Childhood Cancer Survivors Exercise Less, Increasing Diabetes Risk

Article ID: 556909

Released: 2-Oct-2009 1:00 PM EDT

Source Newsroom: St. Jude Children's Research Hospital

Newswise — In a study of adults who survived cancer as children, St. Jude Children’s Research Hospital investigators found that many survivors lead sedentary lifestyles and are more likely to be less physically active than their siblings. Childhood cancer survivors are at greater risk of diabetes, obesity and heart disease than the rest of the population.

Cancer treatments such as cranial radiation can damage the hypothalamus and pituitary; the result is an abnormal metabolism, which increases the risk of obesity and diabetes. Also, chemotherapy with the drug anthracycline increases the risk of heart disease; and radiation to the body can cause blood vessels to become less pliant.

“Physical activity is a key step that survivors can take to reduce the health risk of these effects,” said Kiri Ness, Ph.D., of the Epidemiology and Cancer Control department at St. Jude. “Medical center programs to encourage physical activity in adult survivors could help significantly. However, one problem is that researchers have not firmly established the factors that affect cancer survivors’ participation in physical activity.”

To understand those factors, Ness and her colleagues drew data from the Childhood Cancer Survivor Study (CCSS), a St. Jude-led consortium of 30 centers in the United States and Canada. The study gathers extensive data from the participating centers on more than 20,000 childhood cancer survivors who received diagnoses between 1970 and 1986.

The researchers analyzed 9,301 CCSS participants’ answers to questions about their physical activity; as a comparison, the scientists also analyzed the same answers given by 2,886 siblings. The investigators compared those answers with information on physical activity obtained from a massive health survey database maintained by the Centers for Disease Control and Prevention.

Because of the cohort’s large size, the researchers explored the relationships between health and exercise in all the different types of cancer. Also, because the cohort is older, Ness and her colleagues were able to investigate adult behaviors and relate them back to the data on their childhood cancers.

“Thus, we could identify who has the highest risk of having an inactive lifestyle,” Ness said. “Knowing this makes it possible to begin to design interventions that will address the problems that put survivors at most risk.”

The researchers found that the cancer survivors showed significant deficits in physical activity compared to their siblings. Survivors were less likely than their siblings to meet physical activity guidelines and more likely to report inactive lifestyles.

“It was particularly striking that 23 percent of the survivors reported that they were completely inactive over the previous month, compared with 14 percent of their siblings,” Ness said.

The researchers’ analysis revealed that survivors of medulloblastoma, a type of brain tumor, and osteosarcoma, a type of bone cancer, reported the most inactive lifestyles. Also associated with inactivity were treatments with cranial irradiation or amputation as well as other factors, including gender, race, age and education level. If survivors smoked, were underweight or obese or had suffered from depression, they were also prone to inactivity.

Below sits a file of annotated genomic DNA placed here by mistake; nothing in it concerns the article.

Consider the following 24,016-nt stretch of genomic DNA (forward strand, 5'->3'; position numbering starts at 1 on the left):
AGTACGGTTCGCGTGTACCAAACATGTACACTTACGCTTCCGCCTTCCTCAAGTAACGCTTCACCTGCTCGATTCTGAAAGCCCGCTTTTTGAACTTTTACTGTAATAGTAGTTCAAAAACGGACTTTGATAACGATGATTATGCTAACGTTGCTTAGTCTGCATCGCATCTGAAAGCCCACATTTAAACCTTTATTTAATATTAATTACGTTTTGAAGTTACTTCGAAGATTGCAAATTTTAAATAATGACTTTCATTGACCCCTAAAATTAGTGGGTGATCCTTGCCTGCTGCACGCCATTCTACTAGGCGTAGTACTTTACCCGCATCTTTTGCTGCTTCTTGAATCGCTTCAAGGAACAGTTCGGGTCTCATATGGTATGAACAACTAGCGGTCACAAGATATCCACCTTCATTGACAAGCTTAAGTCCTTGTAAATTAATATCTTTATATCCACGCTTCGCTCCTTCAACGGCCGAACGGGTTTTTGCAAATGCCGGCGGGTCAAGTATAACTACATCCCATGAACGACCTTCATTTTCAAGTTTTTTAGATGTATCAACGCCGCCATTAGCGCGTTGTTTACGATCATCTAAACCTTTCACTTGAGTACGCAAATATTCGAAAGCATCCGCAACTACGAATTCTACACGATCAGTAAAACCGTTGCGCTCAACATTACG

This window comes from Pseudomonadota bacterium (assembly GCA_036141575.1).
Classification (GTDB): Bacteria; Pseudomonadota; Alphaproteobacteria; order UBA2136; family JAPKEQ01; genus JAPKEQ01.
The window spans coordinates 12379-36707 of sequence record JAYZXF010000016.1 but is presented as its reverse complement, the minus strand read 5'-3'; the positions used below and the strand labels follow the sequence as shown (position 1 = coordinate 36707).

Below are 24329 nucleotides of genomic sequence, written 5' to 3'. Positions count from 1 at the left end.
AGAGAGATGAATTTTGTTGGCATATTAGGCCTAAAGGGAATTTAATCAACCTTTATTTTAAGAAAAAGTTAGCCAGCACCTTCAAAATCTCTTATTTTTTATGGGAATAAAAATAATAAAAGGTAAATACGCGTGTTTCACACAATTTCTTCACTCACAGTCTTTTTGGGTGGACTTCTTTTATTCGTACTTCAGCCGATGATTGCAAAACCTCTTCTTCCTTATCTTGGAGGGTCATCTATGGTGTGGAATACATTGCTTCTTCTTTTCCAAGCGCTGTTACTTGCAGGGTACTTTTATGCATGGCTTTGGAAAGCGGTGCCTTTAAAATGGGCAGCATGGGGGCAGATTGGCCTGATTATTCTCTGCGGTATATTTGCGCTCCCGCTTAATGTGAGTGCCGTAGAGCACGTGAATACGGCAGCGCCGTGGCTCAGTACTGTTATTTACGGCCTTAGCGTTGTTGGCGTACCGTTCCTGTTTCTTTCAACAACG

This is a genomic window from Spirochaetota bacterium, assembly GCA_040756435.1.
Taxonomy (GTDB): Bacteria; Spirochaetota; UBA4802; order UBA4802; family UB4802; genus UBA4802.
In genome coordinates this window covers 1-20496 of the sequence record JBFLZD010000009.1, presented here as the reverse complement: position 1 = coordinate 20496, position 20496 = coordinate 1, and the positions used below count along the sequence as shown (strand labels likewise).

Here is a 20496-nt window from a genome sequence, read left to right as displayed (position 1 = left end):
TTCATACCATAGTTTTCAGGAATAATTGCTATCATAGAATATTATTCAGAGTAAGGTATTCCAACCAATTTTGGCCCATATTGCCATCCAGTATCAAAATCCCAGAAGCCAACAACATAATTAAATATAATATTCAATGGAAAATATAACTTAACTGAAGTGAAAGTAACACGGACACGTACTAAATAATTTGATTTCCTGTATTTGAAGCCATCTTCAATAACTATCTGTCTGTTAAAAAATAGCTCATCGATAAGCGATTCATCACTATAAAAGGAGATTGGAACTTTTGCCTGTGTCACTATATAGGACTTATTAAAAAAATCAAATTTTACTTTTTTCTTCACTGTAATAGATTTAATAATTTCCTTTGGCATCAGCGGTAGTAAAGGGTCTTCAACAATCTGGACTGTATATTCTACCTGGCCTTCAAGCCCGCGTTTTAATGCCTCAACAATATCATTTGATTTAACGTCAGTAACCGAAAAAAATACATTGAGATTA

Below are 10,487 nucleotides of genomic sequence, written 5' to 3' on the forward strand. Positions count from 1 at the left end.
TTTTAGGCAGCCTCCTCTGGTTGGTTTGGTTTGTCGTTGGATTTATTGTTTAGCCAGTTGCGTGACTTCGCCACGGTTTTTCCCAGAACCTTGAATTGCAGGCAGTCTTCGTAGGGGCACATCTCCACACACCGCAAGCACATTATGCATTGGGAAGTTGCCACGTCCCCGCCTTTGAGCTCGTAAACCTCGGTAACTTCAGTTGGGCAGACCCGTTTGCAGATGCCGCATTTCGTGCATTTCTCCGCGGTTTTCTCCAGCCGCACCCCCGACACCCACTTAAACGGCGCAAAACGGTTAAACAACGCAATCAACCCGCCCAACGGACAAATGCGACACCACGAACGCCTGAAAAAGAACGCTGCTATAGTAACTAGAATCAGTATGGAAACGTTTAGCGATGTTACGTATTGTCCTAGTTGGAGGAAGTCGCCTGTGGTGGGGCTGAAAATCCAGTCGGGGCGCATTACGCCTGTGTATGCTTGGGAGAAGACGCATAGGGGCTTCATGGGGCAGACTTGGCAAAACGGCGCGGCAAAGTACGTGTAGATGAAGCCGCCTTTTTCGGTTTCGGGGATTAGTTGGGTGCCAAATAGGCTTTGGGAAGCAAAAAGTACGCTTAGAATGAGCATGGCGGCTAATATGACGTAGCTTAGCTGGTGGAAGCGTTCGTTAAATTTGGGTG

Ness hopes the findings will spark more research on the role of fitness in cancer survivors’ quality of life, as well as the design of facilities and programs to encourage good fitness in survivors.

“For instance, if we know that patients with medulloblastoma who received cranial irradiation are at a high risk for having inactive lifestyles as adults, we might design a rehabilitation program they can undergo while they are still children to encourage physical activity as they age,” she said.

Ness and her colleagues plan to investigate whether programs to encourage exercise in both children and adult childhood cancer survivors can help them avoid obesity, diabetes and other health problems.

St. Jude Children's Research HospitalSt. Jude Children's Research Hospital is internationally recognized for its pioneering work in finding cures and saving children with cancer and other catastrophic diseases. Founded by late entertainer Danny Thomas and based in Memphis, Tenn., St. Jude freely shares its discoveries with scientific and medical communities around the world. No family ever pays for treatments not covered by insurance, and families without insurance are never asked to pay. St. Jude is financially supported by ALSAC, its fundraising organization. For more information, please visit

Experts Available:

Kiri Ness, Ph.D., is an assistant member is the St. Jude Department of Epidemiology and Cancer Control. Ness’ research focuses on cancer survivors, working with children and adults, many of whom have chronic diseases as a result of the cancer or its treatment. Ness can offer expertise on topics such as clinical and population measurement of physical performance and disability; exercise and physical activity intervention for chronic disease in childhood; the impact of disability on quality of life and life satisfaction; and obesity and metabolic syndrome in long-term cancer survivors.

Les Robinson, Ph.D., is chair of the St. Jude Epidemiology and Cancer Control department and co-leader of the Cancer Prevention and Control Program at St. Jude, a multi-disciplinary team endeavor to conduct cancer-related research on outcomes and interventions among pediatric and adolescent populations. He is an expert on the epidemiology and etiology of childhood cancer; cancer survivorship; outcomes research and clinical trials in cancer prevention and control. Robinson is a principle investigator with the Childhood Cancer Survivor Study.


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